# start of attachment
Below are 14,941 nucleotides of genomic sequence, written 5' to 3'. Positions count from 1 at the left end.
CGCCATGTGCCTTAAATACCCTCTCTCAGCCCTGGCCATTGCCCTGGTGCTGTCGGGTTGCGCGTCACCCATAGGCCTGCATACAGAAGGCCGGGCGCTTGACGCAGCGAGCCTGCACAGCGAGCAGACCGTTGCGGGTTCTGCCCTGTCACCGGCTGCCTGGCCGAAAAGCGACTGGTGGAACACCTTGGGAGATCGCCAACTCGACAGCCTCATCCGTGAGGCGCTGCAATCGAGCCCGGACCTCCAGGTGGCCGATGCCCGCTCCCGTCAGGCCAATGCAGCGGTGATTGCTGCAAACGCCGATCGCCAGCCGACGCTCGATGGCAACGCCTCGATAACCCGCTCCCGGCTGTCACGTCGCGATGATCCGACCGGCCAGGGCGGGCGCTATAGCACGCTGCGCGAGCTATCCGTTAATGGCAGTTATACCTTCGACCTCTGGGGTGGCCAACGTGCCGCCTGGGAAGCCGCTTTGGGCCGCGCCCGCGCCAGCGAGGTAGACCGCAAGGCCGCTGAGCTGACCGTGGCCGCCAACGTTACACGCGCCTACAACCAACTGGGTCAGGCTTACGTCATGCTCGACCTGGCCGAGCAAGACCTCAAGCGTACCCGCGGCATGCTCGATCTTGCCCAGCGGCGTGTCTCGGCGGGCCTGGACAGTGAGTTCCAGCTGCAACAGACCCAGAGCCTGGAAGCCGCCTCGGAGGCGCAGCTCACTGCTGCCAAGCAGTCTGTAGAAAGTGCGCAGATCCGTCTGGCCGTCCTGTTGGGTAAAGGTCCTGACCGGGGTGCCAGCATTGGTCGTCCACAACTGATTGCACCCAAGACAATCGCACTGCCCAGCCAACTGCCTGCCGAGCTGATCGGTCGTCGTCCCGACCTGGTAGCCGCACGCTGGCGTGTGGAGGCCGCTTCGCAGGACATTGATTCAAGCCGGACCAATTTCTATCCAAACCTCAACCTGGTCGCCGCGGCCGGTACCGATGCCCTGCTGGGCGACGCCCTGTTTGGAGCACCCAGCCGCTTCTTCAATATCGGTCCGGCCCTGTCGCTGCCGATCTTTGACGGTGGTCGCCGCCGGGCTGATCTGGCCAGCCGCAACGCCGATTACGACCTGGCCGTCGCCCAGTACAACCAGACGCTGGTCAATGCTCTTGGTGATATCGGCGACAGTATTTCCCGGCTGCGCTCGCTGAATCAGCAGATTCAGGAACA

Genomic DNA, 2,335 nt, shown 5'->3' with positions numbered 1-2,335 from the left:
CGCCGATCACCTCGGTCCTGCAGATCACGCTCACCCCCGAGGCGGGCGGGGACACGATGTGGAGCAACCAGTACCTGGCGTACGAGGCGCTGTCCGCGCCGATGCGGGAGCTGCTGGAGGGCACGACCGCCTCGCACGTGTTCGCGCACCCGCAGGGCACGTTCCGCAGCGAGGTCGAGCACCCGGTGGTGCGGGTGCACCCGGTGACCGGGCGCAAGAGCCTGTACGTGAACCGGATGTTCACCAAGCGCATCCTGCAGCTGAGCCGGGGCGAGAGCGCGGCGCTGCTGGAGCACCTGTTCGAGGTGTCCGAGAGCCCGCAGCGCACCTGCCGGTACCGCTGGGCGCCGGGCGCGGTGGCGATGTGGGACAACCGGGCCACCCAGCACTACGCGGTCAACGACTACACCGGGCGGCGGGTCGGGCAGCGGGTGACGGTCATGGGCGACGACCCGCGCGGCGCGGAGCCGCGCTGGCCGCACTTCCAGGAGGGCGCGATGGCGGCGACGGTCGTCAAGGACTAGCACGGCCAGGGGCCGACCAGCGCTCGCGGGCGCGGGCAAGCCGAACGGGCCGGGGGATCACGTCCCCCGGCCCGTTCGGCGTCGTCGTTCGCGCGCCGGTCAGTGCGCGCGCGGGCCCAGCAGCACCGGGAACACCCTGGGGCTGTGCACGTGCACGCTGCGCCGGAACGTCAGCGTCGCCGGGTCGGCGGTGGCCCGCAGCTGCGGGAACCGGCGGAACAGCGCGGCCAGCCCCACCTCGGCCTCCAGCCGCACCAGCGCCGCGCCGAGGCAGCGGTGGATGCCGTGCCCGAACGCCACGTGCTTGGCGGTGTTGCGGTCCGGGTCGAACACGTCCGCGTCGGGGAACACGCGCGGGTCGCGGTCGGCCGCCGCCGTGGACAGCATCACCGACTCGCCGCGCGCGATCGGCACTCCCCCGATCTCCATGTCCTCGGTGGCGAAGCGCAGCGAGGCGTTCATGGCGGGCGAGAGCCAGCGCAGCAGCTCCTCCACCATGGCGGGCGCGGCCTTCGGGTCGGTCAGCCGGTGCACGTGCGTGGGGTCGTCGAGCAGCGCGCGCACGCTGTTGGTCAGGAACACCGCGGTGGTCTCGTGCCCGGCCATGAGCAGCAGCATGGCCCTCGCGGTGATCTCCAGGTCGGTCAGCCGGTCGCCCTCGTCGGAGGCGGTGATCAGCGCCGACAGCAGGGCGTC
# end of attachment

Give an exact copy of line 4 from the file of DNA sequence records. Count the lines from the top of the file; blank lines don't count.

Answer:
CGCCGATCACCTCGGTCCTGCAGATCACGCTCACCCCCGAGGCGGGCGGGGACACGATGTGGAGCAACCAGTACCTGGCGTACGAGGCGCTGTCCGCGCCGATGCGGGAGCTGCTGGAGGGCACGACCGCCTCGCACGTGTTCGCGCACCCGCAGGGCACGTTCCGCAGCGAGGTCGAGCACCCGGTGGTGCGGGTGCACCCGGTGACCGGGCGCAAGAGCCTGTACGTGAACCGGATGTTCACCAAGCGCATCCTGCAGCTGAGCCGGGGCGAGAGCGCGGCGCTGCTGGAGCACCTGTTCGAGGTGTCCGAGAGCCCGCAGCGCACCTGCCGGTACCGCTGGGCGCCGGGCGCGGTGGCGATGTGGGACAACCGGGCCACCCAGCACTACGCGGTCAACGACTACACCGGGCGGCGGGTCGGGCAGCGGGTGACGGTCATGGGCGACGACCCGCGCGGCGCGGAGCCGCGCTGGCCGCACTTCCAGGAGGGCGCGATGGCGGCGACGGTCGTCAAGGACTAGCACGGCCAGGGGCCGACCAGCGCTCGCGGGCGCGGGCAAGCCGAACGGGCCGGGGGATCACGTCCCCCGGCCCGTTCGGCGTCGTCGTTCGCGCGCCGGTCAGTGCGCGCGCGGGCCCAGCAGCACCGGGAACACCCTGGGGCTGTGCACGTGCACGCTGCGCCGGAACGTCAGCGTCGCCGGGTCGGCGGTGGCCCGCAGCTGCGGGAACCGGCGGAACAGCGCGGCCAGCCCCACCTCGGCCTCCAGCCGCACCAGCGCCGCGCCGAGGCAGCGGTGGATGCCGTGCCCGAACGCCACGTGCTTGGCGGTGTTGCGGTCCGGGTCGAACACGTCCGCGTCGGGGAACACGCGCGGGTCGCGGTCGGCCGCCGCCGTGGACAGCATCACCGACTCGCCGCGCGCGATCGGCACTCCCCCGATCTCCATGTCCTCGGTGGCGAAGCGCAGCGAGGCGTTCATGGCGGGCGAGAGCCAGCGCAGCAGCTCCTCCACCATGGCGGGCGCGGCCTTCGGGTCGGTCAGCCGGTGCACGTGCGTGGGGTCGTCGAGCAGCGCGCGCACGCTGTTGGTCAGGAACACCGCGGTGGTCTCGTGCCCGGCCATGAGCAGCAGCATGGCCCTCGCGGTGATCTCCAGGTCGGTCAGCCGGTCGCCCTCGTCGGAGGCGGTGATCAGCGCCGACAGCAGGGCGTC